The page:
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Oscar Time for The Social Network's Aaron Sorkin screenwriter
It's Oscar time for Aaron Sorkin, nominated for Best Adapted Screenplay for The Social Network. It's the story of an unpopular Harvard student, Mark Zuckerberg (played by Oscar nominated Jesse Eisenberg), who creates the "friend" friendly social network Facebook.
For me it's funny to think that one of the most popular guys in Hollywood, Sorkin, could really capture the loneliness of the movie's main character.
I've caught up with super-nice Sorkin at several events over the years, and its always like he's the honey-pot that all the bees buzz around at a party. That's probably because he's a great observer of human nature, and has great stories to tell. Many wind up on film or TV to much acclaim.
This isn't Sorkin's first Oscar rodeo. The film adaptation of his play A Few Good Men had Academy Award nominations. And the producer-writer has won a trophy case load of Emmys for The West Wing.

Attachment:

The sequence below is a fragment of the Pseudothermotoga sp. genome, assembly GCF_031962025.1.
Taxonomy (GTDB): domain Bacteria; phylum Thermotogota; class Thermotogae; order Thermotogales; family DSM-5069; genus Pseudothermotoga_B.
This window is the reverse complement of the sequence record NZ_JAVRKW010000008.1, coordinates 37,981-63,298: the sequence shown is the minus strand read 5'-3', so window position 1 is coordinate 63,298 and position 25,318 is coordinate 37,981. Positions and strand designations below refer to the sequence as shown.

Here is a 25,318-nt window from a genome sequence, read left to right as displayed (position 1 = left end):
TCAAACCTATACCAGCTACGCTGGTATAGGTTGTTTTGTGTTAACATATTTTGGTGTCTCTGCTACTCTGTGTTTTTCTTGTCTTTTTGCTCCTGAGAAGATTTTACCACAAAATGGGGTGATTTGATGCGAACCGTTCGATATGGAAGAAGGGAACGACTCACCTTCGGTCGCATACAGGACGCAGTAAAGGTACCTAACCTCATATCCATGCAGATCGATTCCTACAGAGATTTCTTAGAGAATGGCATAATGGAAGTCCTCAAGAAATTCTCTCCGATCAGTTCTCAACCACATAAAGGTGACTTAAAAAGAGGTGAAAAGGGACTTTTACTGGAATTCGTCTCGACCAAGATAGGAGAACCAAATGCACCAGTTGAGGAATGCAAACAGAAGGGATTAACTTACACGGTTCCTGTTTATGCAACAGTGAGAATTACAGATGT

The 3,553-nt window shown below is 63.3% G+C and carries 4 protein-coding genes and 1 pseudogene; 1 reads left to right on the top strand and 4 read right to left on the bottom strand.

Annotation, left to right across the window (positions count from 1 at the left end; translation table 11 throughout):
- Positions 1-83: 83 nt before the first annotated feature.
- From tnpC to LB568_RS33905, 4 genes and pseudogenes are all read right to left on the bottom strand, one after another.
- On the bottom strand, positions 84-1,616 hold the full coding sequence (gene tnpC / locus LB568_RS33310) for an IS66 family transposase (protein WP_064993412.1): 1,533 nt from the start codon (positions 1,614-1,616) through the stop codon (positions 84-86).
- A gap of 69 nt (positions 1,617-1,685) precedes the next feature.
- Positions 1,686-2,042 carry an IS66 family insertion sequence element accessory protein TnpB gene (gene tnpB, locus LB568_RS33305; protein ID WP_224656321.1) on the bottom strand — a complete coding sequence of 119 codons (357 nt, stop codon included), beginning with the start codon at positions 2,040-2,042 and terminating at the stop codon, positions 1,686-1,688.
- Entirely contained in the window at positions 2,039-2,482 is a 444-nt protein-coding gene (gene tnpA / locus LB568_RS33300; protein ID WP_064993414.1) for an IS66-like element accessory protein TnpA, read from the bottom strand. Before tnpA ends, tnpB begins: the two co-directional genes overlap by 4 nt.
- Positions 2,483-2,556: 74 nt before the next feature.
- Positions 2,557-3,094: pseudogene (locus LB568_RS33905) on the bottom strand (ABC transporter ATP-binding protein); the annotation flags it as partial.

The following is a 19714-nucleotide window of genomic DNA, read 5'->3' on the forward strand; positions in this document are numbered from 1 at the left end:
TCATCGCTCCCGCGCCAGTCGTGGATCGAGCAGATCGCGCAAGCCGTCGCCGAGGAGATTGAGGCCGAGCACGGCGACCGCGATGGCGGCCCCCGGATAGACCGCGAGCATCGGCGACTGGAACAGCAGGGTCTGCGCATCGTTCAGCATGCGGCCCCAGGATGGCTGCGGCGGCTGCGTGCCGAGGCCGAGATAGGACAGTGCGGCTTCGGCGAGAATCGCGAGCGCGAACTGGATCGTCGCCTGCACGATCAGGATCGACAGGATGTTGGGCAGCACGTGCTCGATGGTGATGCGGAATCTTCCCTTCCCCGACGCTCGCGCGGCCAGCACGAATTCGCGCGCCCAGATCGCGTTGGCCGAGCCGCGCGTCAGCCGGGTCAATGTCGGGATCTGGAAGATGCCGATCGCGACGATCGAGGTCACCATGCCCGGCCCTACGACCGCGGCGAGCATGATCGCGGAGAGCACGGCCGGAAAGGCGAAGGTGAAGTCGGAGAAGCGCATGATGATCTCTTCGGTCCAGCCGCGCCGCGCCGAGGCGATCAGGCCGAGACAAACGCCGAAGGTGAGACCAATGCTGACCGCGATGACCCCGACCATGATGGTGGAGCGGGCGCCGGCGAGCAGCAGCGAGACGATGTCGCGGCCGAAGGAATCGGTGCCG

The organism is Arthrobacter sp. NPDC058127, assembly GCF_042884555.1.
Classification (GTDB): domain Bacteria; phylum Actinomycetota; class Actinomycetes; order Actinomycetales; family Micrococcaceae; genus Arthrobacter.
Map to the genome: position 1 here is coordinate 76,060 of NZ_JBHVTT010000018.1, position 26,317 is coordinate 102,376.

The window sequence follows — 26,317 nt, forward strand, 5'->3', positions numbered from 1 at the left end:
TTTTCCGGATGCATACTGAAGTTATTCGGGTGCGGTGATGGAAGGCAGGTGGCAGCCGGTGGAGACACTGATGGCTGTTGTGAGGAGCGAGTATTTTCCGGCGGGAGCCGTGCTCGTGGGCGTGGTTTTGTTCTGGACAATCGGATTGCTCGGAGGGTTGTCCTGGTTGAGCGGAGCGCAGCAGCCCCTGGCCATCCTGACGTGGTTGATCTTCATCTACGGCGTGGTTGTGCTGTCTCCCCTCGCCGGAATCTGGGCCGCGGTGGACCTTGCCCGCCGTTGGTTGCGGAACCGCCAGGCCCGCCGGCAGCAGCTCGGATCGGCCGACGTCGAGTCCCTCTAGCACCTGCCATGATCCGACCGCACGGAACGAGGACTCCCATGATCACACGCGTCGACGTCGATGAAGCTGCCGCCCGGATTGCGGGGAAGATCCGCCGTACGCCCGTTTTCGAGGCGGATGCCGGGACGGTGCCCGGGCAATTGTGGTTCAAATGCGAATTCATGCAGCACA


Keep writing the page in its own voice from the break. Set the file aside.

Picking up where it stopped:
Both of those productions often utilized conflicting narratives, much like The Social Network does, to tell the different versions of how Facebook came about.
It is a complicated way of doing a screenplay, but Sorkin says he thought it would be exciting to dramatize all of the conflicting stories from the point of view of the different characters, rather than doing a conventional biopic.
Sorkin says he had many extensive conversations with the people involved at the start of Facebook "and everyone's perception of the events was different." The disagreements are what drive this story.
What is Sorkin's writing technique? He reveals that anytime he's writing an antagonist, he wants to write the character "as if he's making his case to God as to why he should be allowed into heaven."
Sorkin's characters are always very verbal, and The Social Network is a great example of that. He says he's envious of writers who are able to tell stories through the pictures they are describing, but he finds that difficult. "I write people talking in rooms. The challenge with this movie was the characters are much younger than I usually write about." So he needed to get into a language with a youthful rhythm.
Oscar nominated director David Fincher is "a great visual director," Sorkin praises, "and embraced all the language and added a haunting visual style." For The Social Network that turned out to be an Oscar-worthy marriage of the material and visual direction.
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